“Tourism jobs in the Savannah area total about 21,000,” Marinelli says.
About 78 miles down I-95 south of Savannah is another vibrant port town, Brunswick, and the long-prosperous Golden Isles, four islands that have lured visitors to their shores since the 16th century. Given the value of tourism to the Glynn County economy, its chief tourism promoter is celebrating an upward trend in recent visitor numbers. “Tourism is our No. 1 industry here,” says Scott McQuade, president and CEO of the Golden Isles Con-vention and Visitors Bureau.
“We see approximately 1.8 million to two million visitors a year that produce an estimated impact of $850 million a year into our local economy. I can tell you tourism is back here in the Golden Isles,” McQuade says. “What we saw in the last year is a seven percent increase in overnight lodging ac-commodations and a 14 percent in-crease from two years ago. We saw a very strong fall.”
McQuade says he has seen “positive signs of growth” for the past two years now. “With that comes, I think, additional energy and investment,” he says. “We are seeing some properties change hands, and we’re seeing some reinvestment and we’re starting to see expansion of existing facilities. When you couple that with the real estate market here in a resort area such as this, it’s a telltale sign of your economy.”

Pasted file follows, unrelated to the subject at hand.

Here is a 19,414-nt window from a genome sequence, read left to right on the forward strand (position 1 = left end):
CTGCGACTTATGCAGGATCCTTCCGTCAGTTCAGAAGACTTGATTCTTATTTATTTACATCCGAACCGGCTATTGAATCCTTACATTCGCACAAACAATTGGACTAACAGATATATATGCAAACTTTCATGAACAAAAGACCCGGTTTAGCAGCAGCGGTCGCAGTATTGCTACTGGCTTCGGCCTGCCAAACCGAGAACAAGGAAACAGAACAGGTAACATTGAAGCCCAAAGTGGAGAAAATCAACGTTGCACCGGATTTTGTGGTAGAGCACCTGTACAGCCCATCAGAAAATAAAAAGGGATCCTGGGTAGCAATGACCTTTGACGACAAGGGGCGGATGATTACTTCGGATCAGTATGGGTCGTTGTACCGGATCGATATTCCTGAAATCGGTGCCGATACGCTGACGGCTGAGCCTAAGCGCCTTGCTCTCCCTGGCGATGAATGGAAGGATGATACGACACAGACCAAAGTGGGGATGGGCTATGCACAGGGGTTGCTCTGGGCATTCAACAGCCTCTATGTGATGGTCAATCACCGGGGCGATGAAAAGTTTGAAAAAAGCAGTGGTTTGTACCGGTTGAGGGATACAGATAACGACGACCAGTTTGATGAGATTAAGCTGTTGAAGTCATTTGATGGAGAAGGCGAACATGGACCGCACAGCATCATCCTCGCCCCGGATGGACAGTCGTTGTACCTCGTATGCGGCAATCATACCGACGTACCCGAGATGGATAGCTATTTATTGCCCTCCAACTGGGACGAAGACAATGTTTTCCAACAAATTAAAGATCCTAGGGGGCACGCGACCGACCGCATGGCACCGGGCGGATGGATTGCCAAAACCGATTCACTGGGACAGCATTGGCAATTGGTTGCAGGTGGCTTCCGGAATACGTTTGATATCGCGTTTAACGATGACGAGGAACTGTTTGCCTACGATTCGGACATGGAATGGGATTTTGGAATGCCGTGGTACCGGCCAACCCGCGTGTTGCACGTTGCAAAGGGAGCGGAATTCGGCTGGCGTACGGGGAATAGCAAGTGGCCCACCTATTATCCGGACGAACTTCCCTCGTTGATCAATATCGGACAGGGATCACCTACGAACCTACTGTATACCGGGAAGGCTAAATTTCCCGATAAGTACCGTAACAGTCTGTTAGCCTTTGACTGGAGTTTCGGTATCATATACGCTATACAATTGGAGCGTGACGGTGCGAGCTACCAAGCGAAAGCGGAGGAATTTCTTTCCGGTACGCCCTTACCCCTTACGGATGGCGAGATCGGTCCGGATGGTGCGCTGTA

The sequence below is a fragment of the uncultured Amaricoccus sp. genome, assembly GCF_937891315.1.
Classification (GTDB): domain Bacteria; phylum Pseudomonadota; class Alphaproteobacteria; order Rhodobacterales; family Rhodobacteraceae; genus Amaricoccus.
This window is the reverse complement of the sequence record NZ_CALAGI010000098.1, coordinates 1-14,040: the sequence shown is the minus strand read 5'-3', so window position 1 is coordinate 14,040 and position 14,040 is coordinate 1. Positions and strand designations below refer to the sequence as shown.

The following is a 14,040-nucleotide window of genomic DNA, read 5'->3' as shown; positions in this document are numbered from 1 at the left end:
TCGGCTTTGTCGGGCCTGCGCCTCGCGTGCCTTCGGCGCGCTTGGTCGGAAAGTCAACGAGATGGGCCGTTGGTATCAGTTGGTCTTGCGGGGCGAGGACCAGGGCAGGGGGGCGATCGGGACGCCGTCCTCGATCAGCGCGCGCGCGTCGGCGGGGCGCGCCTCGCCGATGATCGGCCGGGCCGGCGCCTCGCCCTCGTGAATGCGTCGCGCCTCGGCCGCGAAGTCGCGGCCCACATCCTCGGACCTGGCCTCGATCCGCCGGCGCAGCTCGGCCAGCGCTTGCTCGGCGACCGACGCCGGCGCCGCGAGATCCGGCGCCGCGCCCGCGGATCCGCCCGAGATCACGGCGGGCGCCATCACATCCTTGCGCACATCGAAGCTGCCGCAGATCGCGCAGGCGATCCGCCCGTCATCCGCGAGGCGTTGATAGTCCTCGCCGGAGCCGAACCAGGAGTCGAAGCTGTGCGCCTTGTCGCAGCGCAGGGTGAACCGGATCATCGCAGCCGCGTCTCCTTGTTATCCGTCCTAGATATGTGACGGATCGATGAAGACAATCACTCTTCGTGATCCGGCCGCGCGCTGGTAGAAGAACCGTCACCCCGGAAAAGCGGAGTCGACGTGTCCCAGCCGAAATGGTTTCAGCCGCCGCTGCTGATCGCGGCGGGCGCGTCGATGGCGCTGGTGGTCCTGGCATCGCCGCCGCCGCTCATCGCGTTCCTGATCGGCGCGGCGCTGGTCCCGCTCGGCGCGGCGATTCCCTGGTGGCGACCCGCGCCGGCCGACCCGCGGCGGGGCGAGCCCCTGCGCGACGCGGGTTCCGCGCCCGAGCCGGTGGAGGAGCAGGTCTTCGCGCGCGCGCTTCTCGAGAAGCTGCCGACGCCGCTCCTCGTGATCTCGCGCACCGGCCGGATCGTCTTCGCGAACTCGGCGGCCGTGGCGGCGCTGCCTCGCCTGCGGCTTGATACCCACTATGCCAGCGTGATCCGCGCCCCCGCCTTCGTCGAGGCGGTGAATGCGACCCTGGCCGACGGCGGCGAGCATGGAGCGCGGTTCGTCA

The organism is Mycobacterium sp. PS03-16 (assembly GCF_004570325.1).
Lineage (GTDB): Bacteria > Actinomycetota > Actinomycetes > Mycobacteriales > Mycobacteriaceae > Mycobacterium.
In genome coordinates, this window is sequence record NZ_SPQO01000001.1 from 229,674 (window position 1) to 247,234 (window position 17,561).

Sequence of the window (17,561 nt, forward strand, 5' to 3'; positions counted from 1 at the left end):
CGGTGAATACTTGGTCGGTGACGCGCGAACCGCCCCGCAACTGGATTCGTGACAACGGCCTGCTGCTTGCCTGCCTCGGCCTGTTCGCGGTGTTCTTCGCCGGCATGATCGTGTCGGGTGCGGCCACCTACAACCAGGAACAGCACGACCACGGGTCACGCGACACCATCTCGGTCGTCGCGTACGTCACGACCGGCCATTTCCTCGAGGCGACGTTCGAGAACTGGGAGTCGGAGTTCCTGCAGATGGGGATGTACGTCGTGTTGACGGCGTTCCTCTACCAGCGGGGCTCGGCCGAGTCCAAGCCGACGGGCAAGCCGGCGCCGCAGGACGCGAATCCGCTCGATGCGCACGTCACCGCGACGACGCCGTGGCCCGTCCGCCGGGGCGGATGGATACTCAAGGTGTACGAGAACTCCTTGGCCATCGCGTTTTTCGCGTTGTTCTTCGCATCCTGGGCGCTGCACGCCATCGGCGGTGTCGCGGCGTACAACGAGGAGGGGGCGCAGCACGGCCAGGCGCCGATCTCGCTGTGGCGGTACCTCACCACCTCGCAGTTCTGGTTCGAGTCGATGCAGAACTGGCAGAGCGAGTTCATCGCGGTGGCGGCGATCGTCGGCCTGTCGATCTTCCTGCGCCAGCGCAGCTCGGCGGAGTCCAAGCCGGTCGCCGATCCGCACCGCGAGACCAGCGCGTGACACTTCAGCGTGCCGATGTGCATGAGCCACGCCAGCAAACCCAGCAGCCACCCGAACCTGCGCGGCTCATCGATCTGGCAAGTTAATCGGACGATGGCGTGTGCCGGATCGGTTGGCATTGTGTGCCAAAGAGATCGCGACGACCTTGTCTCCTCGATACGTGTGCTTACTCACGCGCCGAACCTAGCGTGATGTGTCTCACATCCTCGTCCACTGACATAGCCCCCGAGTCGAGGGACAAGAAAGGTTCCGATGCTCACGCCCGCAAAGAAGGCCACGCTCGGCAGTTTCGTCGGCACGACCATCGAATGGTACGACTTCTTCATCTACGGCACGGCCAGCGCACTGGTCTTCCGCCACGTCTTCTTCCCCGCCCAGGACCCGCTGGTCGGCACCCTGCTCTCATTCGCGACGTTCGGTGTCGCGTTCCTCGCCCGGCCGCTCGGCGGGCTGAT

Most important to the future of Glynn County’s economy is the completion of a number of improvement projects under way on Jekyll Island, once one of the state’s most visited vacation sites that was long known as a valued site for conventions. The island was developed for tourism in the 1950s and 1960s, with some upgrades in the 1980s, says Eric Garvey, chief communications officer for the Jekyll Island Authority (JIA), manager of the island.